Meet Elephant Carer – Joshua Dube

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Our elephant carers at HESC work together as a team, to look after the orphaned elephants at our centre. They also work with the Camp Jabulani Herd and team, but through the years, we have seen the strength and knowledge of certain individuals, that prove they are the most suited to work with orphaned elephants.

Joshua Dube is a fine example and this. He is so passionate about elephants, and has been working with them for over thirty years now. Since 1987, to be exact.

Mopane and Joshua playing
Mopane and Joshua playing

His experience with elephants started in Zimbabwe, where he is originally from. Fifteen years later, in 2002, he found himself in South Africa, after Lente Roode, founder of HESC, rescued an entire herd of elephants from Zimbabwe that were facing certain death. But she did not take on just the herd, she took on the financial responsibility of their carers too, one of whom was Joshua.

Lente Roode with Joshua in 2002.
Lente Roode with Joshua in 2002.

In 2005, Camp Jabulani was built to sustain the elephant herd, and Joshua has been part of the team there, ever since, and is officially, a “Senior Elephant Carer.” When HESC needs assistance with a young or orphaned elephant he is part of the team we call on.

Joshua with orphaned elephant Mopane, having a special moment
Joshua with Mopane, having a special moment

Joshua has a wife and 6 children, most of whom are still living in Zimbabwe. So on his time off he goes to visit them. But he says he misses the elephants very quickly when he is away.  When home, he helps his wife and family tend to the crops on their land.

His one son, Emanuel, works at Camp Jabulani too, as he grew up with elephants, spending time with his father, and learned about them from a very young age. So when a position came available in 2009, he joined the team, to follow in his dad’s footsteps. They have a wonderful bond.

Joshua with his son, Emanuel, both elephant carers
Joshua with his son, Emanuel

Joshua favourite experiences over the years, has been in the caring of orphaned elephants, and the introduction of them to existing herds. He says that every single young elephant is so different to the next, it is never the same, and you can never be complacent. You learn with every elephant you encounter. They have a very good memory and respond to kindness, but are also very kind animals in return. The older and bigger they get, the more and better they understand, and that is wonderful for him to see grow.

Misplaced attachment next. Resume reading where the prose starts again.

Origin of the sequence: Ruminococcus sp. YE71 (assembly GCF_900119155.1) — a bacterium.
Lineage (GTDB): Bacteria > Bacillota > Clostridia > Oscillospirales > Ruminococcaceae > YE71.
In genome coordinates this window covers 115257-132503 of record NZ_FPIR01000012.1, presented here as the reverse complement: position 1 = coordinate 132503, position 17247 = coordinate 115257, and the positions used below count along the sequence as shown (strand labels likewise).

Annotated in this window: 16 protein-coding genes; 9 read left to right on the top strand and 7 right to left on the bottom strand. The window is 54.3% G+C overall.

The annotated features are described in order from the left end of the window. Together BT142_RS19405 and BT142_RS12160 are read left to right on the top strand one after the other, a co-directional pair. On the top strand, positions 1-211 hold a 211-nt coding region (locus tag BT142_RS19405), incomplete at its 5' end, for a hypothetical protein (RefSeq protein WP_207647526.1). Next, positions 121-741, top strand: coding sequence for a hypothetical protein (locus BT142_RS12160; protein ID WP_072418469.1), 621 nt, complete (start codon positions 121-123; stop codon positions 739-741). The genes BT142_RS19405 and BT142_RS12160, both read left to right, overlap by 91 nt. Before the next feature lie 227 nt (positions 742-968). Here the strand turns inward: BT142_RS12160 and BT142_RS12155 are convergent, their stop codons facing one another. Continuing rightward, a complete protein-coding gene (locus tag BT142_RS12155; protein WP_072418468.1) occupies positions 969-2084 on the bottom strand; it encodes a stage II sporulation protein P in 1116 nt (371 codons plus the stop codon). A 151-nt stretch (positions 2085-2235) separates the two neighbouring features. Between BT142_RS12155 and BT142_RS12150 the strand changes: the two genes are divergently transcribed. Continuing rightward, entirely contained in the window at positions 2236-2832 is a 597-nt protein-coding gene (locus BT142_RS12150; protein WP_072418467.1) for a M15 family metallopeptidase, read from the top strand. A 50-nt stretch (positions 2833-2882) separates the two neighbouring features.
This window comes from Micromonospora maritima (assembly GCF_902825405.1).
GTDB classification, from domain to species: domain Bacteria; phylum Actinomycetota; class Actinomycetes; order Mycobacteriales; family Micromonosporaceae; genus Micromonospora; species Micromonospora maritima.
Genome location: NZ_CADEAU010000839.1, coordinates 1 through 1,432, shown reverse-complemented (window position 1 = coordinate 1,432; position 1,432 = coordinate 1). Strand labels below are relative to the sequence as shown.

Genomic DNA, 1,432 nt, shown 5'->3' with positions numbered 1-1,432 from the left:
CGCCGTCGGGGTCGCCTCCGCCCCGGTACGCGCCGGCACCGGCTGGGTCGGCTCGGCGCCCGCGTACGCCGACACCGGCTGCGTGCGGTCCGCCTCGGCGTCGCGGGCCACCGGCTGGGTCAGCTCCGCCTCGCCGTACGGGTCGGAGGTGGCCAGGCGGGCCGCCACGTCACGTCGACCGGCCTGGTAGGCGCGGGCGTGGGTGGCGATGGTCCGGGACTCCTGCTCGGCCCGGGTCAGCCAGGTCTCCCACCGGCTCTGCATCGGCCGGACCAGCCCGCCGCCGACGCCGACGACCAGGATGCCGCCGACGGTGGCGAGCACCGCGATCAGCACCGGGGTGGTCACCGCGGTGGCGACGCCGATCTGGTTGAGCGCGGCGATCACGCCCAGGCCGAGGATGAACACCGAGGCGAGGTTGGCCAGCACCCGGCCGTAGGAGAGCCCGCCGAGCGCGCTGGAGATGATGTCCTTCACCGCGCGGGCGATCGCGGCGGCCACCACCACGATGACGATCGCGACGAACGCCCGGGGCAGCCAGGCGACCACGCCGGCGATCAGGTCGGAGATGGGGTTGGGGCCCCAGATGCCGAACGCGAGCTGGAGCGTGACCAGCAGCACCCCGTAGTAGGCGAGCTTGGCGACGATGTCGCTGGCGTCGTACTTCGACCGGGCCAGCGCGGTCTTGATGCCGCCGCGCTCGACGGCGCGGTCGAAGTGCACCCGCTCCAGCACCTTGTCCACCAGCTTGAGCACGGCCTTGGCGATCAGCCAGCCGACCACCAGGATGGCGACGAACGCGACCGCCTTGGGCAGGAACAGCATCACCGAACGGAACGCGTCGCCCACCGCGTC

Orphaned elephant Mopane, with his carer, Joshua
Joshua spending time with Mopane

Currently he is spending a lot of time with Mopane, and is really great at teaching him much needed functionalities of his body, through play and exercise.

 

 

This is just a little insight, into a man with a big heart!

We are grateful for all his hard work and dedication to the elephants in our care.

 

 

 

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Comments

  1. Joshua thank you for your many years of service helping these elephants. They are such beautiful animals. It’s nice to see your son following in your footsteps too!

    1. Hello Tracy, thank you for the comment about Joshua. He is a father-figure to many more, than just his own family!

  2. Dear HESC Family, how did it actually happen, did they walk with the elephants from Zimbabwe and Lente Roode heard about them? I’d love to hear about the whole amazing ‘story’!
    Thank you again for your compassion and dedication.
    Love to EVERYONE and EVERY ANIMAL.

    Best wishes from amanda in Port Elizabethxxx

    1. Hi Amanda, thanks for the question. Mrs Roode was contacted by a gent who was running the elephant back safari operation in Zimababwe, who knew his elephants were in direct danger, and threatened. Mrs Roode had to get the government involved, of course, and then got vehicles from South Africa, over the border to fetch the elephants, with their carers travelling with them. It was a massive undertaking. At the same time, Jabulani a rescued elephant, (who was abandoned by his herd after numerous attempts to get him out of a mud pool), had been with the centre for approximately 4 years, and was getting big, and needing other elephant interaction, as he did not adapt or want to go back into the wild after he had been rescued.

      So it was an opportunity to try see if the herd would at the same time, take another elephant into their family. And fortunately they did. And now it is 16 years later! The lodge was built to sustain them, and has been in operation since 2005, where the elephant stables are based.

      I hope that gives you some deeper understanding of the timeline and story, in a very brief summary. Thank you for caring..

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